Today’s Solutions: October 02, 2022

We’ve previously written about how water batteries could help address the energy storage challenge facing the green energy transition. In Finland, however, some scientists are working on a much dryer power storage facility — a ‘sand battery’.

Solving the energy storage challenge

That’s right, at a small power plant in western Finland stands a sand-based battery that may solve the problem of year-round green energy supply. It works by heating sand in a silo with electricity made from wind and solar. The sand can store heat at around 500C (932F). That heat can later be used to warm up homes during times of high energy demand such as in winter.

The main feature of the battery storage technology is a dull grey silo that holds 100 tonnes of builder’s sand. Located in the town of Kankaanpää, the equipment represents the first commercial installation of a battery that uses sand. According to the young team of engineers behind it, the battery could help solve the energy storage problem in a cost-effective, low-impact way.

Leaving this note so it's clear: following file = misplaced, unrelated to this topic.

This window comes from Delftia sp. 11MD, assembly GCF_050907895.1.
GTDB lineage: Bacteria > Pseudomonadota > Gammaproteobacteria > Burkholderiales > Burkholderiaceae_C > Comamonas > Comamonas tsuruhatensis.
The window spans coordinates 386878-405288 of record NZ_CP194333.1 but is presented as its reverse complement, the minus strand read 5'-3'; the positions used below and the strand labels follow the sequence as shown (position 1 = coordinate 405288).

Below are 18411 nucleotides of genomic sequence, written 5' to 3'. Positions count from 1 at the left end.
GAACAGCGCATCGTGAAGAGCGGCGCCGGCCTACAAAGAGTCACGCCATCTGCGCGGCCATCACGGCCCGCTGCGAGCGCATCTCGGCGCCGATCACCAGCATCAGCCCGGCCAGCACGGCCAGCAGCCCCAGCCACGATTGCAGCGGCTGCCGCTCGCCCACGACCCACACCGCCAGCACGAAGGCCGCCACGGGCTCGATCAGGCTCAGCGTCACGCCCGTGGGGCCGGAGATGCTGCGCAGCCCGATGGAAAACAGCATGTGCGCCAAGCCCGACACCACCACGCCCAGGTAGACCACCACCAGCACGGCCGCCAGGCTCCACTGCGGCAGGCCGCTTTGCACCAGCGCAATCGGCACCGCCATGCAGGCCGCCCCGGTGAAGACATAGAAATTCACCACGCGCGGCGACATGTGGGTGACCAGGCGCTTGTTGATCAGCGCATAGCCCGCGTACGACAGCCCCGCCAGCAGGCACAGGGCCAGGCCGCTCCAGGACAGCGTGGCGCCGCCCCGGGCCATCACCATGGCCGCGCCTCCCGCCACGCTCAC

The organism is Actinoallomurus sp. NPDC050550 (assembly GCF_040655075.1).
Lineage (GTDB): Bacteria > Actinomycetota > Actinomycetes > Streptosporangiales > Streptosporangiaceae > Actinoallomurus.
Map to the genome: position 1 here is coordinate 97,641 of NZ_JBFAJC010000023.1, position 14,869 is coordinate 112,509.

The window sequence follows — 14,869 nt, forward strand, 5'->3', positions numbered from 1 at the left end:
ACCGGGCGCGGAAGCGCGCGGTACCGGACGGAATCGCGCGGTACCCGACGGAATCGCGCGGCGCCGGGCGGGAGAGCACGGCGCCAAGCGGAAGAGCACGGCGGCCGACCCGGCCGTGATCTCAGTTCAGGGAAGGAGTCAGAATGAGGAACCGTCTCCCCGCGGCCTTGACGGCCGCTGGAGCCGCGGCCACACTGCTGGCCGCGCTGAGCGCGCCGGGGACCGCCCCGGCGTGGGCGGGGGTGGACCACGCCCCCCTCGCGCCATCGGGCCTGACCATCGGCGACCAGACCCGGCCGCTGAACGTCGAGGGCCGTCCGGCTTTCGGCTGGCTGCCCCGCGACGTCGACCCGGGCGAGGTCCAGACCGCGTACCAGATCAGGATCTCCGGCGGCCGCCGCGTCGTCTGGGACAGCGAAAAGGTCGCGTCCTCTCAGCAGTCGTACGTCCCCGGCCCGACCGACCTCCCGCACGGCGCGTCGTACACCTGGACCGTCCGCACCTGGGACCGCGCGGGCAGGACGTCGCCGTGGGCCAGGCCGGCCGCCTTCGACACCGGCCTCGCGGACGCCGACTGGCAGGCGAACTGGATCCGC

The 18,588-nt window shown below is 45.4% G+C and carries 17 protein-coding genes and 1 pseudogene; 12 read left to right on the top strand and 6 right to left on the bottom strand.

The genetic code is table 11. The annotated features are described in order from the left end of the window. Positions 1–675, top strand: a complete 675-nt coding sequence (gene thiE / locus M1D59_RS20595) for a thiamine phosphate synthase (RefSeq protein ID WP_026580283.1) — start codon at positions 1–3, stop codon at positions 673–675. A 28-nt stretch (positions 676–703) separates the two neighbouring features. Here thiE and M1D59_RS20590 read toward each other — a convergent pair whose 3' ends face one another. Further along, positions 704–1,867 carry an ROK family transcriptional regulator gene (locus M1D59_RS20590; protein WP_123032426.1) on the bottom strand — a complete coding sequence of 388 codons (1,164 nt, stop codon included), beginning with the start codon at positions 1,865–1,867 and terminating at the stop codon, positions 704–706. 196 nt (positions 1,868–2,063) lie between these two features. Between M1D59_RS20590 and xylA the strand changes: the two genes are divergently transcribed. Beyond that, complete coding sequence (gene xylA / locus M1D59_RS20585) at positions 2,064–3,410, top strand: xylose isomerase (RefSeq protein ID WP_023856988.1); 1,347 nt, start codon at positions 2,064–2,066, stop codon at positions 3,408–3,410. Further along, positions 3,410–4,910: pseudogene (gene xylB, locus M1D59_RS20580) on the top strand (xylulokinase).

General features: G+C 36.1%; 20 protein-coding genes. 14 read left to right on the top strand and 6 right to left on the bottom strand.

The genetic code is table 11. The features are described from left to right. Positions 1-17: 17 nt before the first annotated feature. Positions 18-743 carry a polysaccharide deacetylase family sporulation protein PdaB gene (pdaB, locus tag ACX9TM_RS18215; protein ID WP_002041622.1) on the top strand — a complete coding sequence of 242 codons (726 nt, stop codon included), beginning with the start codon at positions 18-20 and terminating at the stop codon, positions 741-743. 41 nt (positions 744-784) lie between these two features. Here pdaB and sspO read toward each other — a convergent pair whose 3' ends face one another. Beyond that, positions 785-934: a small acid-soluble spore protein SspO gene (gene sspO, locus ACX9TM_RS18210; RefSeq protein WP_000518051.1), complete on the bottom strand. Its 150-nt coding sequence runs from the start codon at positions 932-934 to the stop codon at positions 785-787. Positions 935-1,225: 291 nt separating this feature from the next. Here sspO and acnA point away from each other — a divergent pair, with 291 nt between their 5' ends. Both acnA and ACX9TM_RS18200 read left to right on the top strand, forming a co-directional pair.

“Whenever there’s like this high surge of available green electricity, we want to be able to get it into the storage really quickly,” said Markku Ylönen, one of the two founders of Polar Night Energy, the company behind the product.

Storing energy by heating sand

The sand in the silo is heated using resistive heating, the same process used by electric fireplaces. The heated sand generates hot air which is circulated throughout the container with the help of a heat exchanger. The heated sand retains its temperature over long periods of time so the technology is very effective at keeping the sand at 500C (932F) for several months.

As such, when energy prices are high, the battery can be used to warm up water for the district heating system. The water can then be pumped around into homes in the area, as well as offices and even a local swimming pool.

The innovative technology is an opportunity to green up many industries, such as food and beverage since most of the process heat used by these comes from dirty sources such as fossil fuels.

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